Molecular Mechanisms of Peripheral N-Methyl-D-Aspartate Mediated Pressor Response
The primary goal of this study was to characterize the N-Methyl-D-Aspartate (NMDA) receptor within the cardiovascular system and elucidate the molecular mechanisms involved in peripheral NMDA receptor-mediated pressor response. The central hypothesis of this study was "peripheral NMDA receptor signaling plays a pivotal role in the acute cardiovascular effects of ethanol". The data provide the first evidence that peripheral NMDAR activation mediates dose-dependent pressor responses in conscious, unrestrained rats. The results indicated that the pressor response was peripherally mediated because it persisted following ganglionic blockade with hexamethonium, and was attenuated by NMDAR antagonists, AP-5 or R-(+)-HA-966. Ex vivo studies revealed enhanced nitric oxide (NO) and reactive oxygen species (ROS) generation in vascular tissues collected at the peak of the NMDAR-mediated pressor response. The in vivo findings using selective pharmacological interventions, corroborated with complementary ex vivo and in vitro studies supported a causal role for nNOS-(NO)-dependent ROS generation in the NMDA-evoked pressor response. Additional studies tested the hypothesis that NMDAR-mediated enhancement of vascular phosphatidylinositol 3-kinase (PI3K)/Akt-protein kinase C (PKC) signaling underlies nNOS and NADPH oxidase (Nox) activation leading to NO and ROS generation and ultimately the pressor response. The pharmacological and ex vivo findings demonstrated that these interventions significantly attenuated the increases in blood pressure and vascular NO production evoked by peripheral NMDAR activation. NMDA-mediated increases in vascular Nox activity, and the abrogation of this increase in apocynin, wortmannin or chelerythrine pretreated rats was observed. These findings suggested that the vascular PI3K/Akt-PKC signaling cascade partially mediates nNOS (NO) and Nox (ROS) activation, which leads to the peripheral NMDAR-mediated pressor response. Further, the present study yields new insight into acute ethanol-induced modulation of peripheral (vascular) NMDAR signaling in conscious rats. Our pharmacological findings indicate that ethanol has the ability to attenuate the peripheral NMDAR-mediated responses and the ex vivo studies provided support for the involvement of oxidative stress (ROS) in peripheral NMDA-evoked pressor responses. Despite the ability of ethanol to increase vascular ROS, pretreatment with ethanol attenuated the NMDA-evoked oxidative stress and the associated pressor response. Finally, in the presence of partial peripheral NMDAR blockade with AP-5, ethanol produced a modest hypotensive response. These findings support a protective role for ethanol against NMDA-mediated oxidative stress. Collectively, these studies provide insight into identifying signaling pathway(s) triggered by peripheral NMDAR in conscious animals and potential contribution of NMDAR signaling to the acute cardiovascular effects of ethanol.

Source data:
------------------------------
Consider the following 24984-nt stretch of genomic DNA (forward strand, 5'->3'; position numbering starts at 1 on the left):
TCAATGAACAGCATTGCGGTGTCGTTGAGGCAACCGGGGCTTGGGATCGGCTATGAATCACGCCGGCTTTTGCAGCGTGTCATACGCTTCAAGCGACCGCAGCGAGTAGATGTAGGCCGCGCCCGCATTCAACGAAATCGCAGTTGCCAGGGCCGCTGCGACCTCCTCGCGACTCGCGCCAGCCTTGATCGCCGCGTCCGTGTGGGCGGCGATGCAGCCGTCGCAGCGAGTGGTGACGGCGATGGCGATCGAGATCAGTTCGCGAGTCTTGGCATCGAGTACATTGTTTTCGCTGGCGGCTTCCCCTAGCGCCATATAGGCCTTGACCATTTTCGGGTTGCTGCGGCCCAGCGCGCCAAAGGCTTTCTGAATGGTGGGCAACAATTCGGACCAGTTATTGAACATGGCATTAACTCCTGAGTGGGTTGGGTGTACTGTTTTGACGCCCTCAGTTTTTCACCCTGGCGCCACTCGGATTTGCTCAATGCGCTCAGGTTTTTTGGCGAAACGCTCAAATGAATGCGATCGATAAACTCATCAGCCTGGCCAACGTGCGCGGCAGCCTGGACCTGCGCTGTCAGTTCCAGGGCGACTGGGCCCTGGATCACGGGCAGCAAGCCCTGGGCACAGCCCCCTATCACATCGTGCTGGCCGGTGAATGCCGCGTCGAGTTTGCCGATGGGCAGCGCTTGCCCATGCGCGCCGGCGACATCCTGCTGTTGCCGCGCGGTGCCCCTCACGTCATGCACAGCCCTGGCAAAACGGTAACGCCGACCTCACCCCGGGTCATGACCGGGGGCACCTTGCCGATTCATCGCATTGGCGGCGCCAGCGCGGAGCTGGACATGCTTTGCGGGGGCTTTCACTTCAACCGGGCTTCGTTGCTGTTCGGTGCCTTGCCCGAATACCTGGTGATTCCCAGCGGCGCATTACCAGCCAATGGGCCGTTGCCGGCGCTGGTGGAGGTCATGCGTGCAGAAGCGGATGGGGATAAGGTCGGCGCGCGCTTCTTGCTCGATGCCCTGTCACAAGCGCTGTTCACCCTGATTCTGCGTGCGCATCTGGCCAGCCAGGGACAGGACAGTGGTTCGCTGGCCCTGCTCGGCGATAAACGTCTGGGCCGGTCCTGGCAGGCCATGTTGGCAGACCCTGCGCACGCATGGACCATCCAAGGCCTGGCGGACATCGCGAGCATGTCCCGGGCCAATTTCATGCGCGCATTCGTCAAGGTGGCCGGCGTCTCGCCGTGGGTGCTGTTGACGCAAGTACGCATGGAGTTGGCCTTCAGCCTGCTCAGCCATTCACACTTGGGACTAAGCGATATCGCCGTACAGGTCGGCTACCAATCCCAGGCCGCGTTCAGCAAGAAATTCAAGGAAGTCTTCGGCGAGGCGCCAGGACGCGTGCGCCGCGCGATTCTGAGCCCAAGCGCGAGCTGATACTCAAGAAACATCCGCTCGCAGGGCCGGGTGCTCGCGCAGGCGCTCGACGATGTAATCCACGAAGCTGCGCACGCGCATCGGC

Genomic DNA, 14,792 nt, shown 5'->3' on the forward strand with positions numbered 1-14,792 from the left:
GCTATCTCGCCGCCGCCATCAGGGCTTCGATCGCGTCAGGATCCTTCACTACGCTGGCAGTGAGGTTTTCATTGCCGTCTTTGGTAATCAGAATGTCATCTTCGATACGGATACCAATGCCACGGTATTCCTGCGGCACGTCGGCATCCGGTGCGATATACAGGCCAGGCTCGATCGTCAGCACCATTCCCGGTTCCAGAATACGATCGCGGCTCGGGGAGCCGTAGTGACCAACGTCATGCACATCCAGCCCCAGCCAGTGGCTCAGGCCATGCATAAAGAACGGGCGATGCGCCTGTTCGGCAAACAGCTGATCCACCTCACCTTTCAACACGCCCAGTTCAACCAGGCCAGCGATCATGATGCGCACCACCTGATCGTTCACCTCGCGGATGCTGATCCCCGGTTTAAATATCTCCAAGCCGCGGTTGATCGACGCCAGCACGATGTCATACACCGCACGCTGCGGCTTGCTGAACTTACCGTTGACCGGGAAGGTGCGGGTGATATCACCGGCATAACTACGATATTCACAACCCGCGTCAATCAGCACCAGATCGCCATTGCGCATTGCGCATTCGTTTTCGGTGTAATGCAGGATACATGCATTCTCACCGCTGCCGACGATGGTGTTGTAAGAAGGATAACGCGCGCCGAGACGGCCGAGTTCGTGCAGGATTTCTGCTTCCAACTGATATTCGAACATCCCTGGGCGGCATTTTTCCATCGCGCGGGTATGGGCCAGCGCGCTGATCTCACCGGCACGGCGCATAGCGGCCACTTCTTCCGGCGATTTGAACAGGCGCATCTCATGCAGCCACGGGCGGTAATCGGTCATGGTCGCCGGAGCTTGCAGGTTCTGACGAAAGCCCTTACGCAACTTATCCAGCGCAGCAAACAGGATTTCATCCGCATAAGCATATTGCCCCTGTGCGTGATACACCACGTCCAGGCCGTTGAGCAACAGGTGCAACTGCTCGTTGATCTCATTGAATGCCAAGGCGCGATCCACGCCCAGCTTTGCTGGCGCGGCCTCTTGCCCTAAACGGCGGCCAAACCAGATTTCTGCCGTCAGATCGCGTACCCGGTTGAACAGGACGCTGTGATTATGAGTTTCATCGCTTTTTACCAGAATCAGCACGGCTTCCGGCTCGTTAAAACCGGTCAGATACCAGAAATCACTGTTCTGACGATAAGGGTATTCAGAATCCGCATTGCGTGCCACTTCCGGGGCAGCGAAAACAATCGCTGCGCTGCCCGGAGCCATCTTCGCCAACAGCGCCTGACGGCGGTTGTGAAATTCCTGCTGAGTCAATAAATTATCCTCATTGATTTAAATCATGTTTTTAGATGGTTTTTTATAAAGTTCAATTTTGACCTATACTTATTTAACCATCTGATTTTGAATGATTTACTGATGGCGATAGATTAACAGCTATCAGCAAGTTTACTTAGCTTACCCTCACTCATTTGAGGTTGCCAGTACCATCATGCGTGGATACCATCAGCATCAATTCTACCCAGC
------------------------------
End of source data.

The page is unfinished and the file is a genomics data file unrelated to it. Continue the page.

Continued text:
McGee, Marie. (January 2012). Molecular Mechanisms of Peripheral N-Methyl-D-Aspartate Mediated Pressor Response (Doctoral Dissertation, East Carolina University). Retrieved from the Scholarship. (http://hdl.handle.net/10342/4020.)
McGee, Marie. Molecular Mechanisms of Peripheral N-Methyl-D-Aspartate Mediated Pressor Response. Doctoral Dissertation. East Carolina University, January 2012. The Scholarship. http://hdl.handle.net/10342/4020. April 20, 2019.
McGee, Marie, “Molecular Mechanisms of Peripheral N-Methyl-D-Aspartate Mediated Pressor Response” (Doctoral Dissertation., East Carolina University, January 2012).
McGee, Marie. Molecular Mechanisms of Peripheral N-Methyl-D-Aspartate Mediated Pressor Response [Doctoral Dissertation]. Greenville, NC: East Carolina University; January 2012.
East Carolina University